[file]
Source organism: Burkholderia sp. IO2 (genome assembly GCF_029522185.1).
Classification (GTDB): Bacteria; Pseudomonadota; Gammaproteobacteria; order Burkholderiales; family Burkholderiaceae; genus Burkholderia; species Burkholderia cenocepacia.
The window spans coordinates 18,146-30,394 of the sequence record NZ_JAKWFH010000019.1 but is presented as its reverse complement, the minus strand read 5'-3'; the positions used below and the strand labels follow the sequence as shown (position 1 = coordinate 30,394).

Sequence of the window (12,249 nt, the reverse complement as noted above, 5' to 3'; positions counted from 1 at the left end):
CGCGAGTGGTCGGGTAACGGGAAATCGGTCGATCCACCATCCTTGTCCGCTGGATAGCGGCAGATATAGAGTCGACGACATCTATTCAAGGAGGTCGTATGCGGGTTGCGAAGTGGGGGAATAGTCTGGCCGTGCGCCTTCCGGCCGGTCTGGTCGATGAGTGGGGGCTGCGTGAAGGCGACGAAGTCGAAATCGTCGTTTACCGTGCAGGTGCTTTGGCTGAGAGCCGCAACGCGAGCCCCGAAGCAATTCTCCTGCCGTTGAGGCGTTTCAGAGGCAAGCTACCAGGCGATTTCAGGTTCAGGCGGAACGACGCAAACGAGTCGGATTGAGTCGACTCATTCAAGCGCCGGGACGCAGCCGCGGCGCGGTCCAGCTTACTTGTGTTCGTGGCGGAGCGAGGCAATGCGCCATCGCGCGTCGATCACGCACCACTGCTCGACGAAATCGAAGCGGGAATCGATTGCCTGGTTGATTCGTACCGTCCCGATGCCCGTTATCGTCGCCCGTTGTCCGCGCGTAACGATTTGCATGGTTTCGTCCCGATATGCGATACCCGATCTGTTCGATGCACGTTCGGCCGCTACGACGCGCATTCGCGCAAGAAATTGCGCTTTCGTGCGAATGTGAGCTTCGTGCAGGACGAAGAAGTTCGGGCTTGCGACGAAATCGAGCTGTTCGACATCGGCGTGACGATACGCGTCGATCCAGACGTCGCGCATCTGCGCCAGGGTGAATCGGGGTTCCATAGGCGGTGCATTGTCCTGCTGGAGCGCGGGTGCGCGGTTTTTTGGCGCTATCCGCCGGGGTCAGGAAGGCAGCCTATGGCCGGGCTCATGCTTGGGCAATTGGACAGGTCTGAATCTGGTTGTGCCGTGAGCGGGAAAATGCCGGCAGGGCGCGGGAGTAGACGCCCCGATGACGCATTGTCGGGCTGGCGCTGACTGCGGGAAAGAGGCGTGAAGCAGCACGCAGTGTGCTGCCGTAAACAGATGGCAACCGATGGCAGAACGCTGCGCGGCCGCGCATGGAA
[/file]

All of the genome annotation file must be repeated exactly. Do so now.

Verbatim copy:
Source organism: Burkholderia sp. IO2 (genome assembly GCF_029522185.1).
Classification (GTDB): Bacteria; Pseudomonadota; Gammaproteobacteria; order Burkholderiales; family Burkholderiaceae; genus Burkholderia; species Burkholderia cenocepacia.
The window spans coordinates 18,146-30,394 of the sequence record NZ_JAKWFH010000019.1 but is presented as its reverse complement, the minus strand read 5'-3'; the positions used below and the strand labels follow the sequence as shown (position 1 = coordinate 30,394).

Sequence of the window (12,249 nt, the reverse complement as noted above, 5' to 3'; positions counted from 1 at the left end):
CGCGAGTGGTCGGGTAACGGGAAATCGGTCGATCCACCATCCTTGTCCGCTGGATAGCGGCAGATATAGAGTCGACGACATCTATTCAAGGAGGTCGTATGCGGGTTGCGAAGTGGGGGAATAGTCTGGCCGTGCGCCTTCCGGCCGGTCTGGTCGATGAGTGGGGGCTGCGTGAAGGCGACGAAGTCGAAATCGTCGTTTACCGTGCAGGTGCTTTGGCTGAGAGCCGCAACGCGAGCCCCGAAGCAATTCTCCTGCCGTTGAGGCGTTTCAGAGGCAAGCTACCAGGCGATTTCAGGTTCAGGCGGAACGACGCAAACGAGTCGGATTGAGTCGACTCATTCAAGCGCCGGGACGCAGCCGCGGCGCGGTCCAGCTTACTTGTGTTCGTGGCGGAGCGAGGCAATGCGCCATCGCGCGTCGATCACGCACCACTGCTCGACGAAATCGAAGCGGGAATCGATTGCCTGGTTGATTCGTACCGTCCCGATGCCCGTTATCGTCGCCCGTTGTCCGCGCGTAACGATTTGCATGGTTTCGTCCCGATATGCGATACCCGATCTGTTCGATGCACGTTCGGCCGCTACGACGCGCATTCGCGCAAGAAATTGCGCTTTCGTGCGAATGTGAGCTTCGTGCAGGACGAAGAAGTTCGGGCTTGCGACGAAATCGAGCTGTTCGACATCGGCGTGACGATACGCGTCGATCCAGACGTCGCGCATCTGCGCCAGGGTGAATCGGGGTTCCATAGGCGGTGCATTGTCCTGCTGGAGCGCGGGTGCGCGGTTTTTTGGCGCTATCCGCCGGGGTCAGGAAGGCAGCCTATGGCCGGGCTCATGCTTGGGCAATTGGACAGGTCTGAATCTGGTTGTGCCGTGAGCGGGAAAATGCCGGCAGGGCGCGGGAGTAGACGCCCCGATGACGCATTGTCGGGCTGGCGCTGACTGCGGGAAAGAGGCGTGAAGCAGCACGCAGTGTGCTGCCGTAAACAGATGGCAACCGATGGCAGAACGCTGCGCGGCCGCGCATGGAA